IMS creates a user-centric paradigm as the network adapts itself to what the user is doing. This allows the service provider to continue to sell to users. IMS infrastructure is access agnostic, integrated, and IP-based. We just need to worry about what the user wants.
Last mile technologies
Access technology for 100 years was a piece of wire and never changed. The new services, like Caller ID and three-way calling, brought more money for telcos and didn’t require new infrastructure.
Now, new services are being delivered like a genie coming out of the bottle. Services are defining the access technology; not the other way around. People want to share albums — and pictures are eight megapixels in size. This is driving the need for access networks to improve and upgrade. People find applications where they want to communicate and need that bandwidth. Phone companies will have to supply it or lose the customer.
Users are defining what access technologies service providers need to put in and consumers will pay for the access.
We need an environment where there is no monopoly. The state of the FTTH environment in Asia is incredible. User optical modems are being used in Japan. These devices look simpler than a DSL modem and they have an optical connection coming into them and allow data transfer at 1 Gbps upstream or downstream. The optical box is sold to telcos for $100 a piece.
This sort of bandwidth allows users to choose their applications and allows full-blown video telephony, among other things.
Faraj believes the interface to the home should not be monopolized by cable companies and the like. “You should be able to pick a box on your own. Some boxes could do some things that others can’t,” he said.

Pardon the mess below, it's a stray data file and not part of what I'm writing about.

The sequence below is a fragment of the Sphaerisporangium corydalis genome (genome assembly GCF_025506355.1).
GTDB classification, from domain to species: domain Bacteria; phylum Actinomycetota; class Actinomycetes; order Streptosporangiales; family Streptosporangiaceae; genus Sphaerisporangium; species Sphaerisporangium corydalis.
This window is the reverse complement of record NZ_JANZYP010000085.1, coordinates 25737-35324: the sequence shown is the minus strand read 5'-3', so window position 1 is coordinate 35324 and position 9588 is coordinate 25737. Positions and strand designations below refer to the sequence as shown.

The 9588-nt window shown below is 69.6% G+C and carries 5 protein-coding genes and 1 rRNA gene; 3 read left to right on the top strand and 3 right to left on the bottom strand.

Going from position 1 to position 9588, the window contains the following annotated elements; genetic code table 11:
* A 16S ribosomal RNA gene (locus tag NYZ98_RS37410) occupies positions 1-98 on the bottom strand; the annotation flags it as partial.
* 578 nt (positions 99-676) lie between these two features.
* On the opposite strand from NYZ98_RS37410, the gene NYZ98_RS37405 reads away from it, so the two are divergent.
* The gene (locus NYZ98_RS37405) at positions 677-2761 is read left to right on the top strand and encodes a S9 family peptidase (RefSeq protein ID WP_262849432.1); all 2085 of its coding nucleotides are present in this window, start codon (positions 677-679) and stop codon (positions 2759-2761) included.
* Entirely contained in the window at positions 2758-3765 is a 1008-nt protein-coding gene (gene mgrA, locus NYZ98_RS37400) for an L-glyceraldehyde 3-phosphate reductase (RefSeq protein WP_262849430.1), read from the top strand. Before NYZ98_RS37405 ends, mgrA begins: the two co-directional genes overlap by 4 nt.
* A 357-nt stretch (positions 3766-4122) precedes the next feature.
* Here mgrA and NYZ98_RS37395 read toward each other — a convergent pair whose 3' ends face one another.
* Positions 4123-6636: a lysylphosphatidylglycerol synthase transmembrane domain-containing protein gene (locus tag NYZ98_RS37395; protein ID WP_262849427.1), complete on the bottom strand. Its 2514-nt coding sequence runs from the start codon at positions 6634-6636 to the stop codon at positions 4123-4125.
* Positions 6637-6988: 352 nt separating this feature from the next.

“A service provider who controls the box can control everything,” he said emphatically.
We need to define an interface and make it standard and allow people to buy whatever box they want.
“This could break the logjam,” Faraj said, referring to the cable/telco duopoly.
Faraj acknowledges that a competitive CLEC market won’t happen in the U.S., so he wants to free up the interfaces.
He argues that the same thing happens in the wireless industry where the phones are locked so you can’t keep the device.
“You need to throw away the phone. In other countries this is not the case. Opening up the devices needs to happen in the wireless and wireline markets,” he stated.
Faraj finished the thought by saying that, “unless we do this, in the world of IP end-user mobility, we will always be dragging behind other countries.”
The state of U.S. broadband
Some countries enforce broadband rules — saying such things as, you will have 50 percent fiber in the next 10 years. Other countries have a free for all, so entrepreneurs build companies that supply users with services they want and the incumbents must change to keep up.
We are in neither camp. We are stuck in the middle. There isn’t true competition and the government doesn’t push broadband penetration. This is why Faraj wants other changes in the infrastructure so we have competitiveness in service and application layer.
Centillium’s continued growth in the broadband space
Centillium is investing in next-generation DSL technology, such as VDSL 2. They have no product yet, but have announced they are going in that direction and will leverage their experience in the space.
This will allow users higher and higher bandwidth levels and will be a hybrid between fiber and optical. They are still working on Gigabit Ethernet PON.
Our situation is not ideal and bundling is a challenge for competition from new entrants. We should allow providers to compete at the service level. People can pay more but get the service they want. In the end, interesting content still wins out.
IMS applications are coming
One of the things I liked about this interview is the refreshing look at how we can have more broadband competition without a CLEC market. Centillium supplies components around the globe and, as such, Faraj Aalaei is in an excellent position to see how far the U.S. has fallen behind in broadband access. He also has great ideas on how we can restore increased levels of broadband competition to the markets. For more information, please visit Centillium online at www.centillium.com.
Rich Tehrani is President and Editor in Chief at TMC.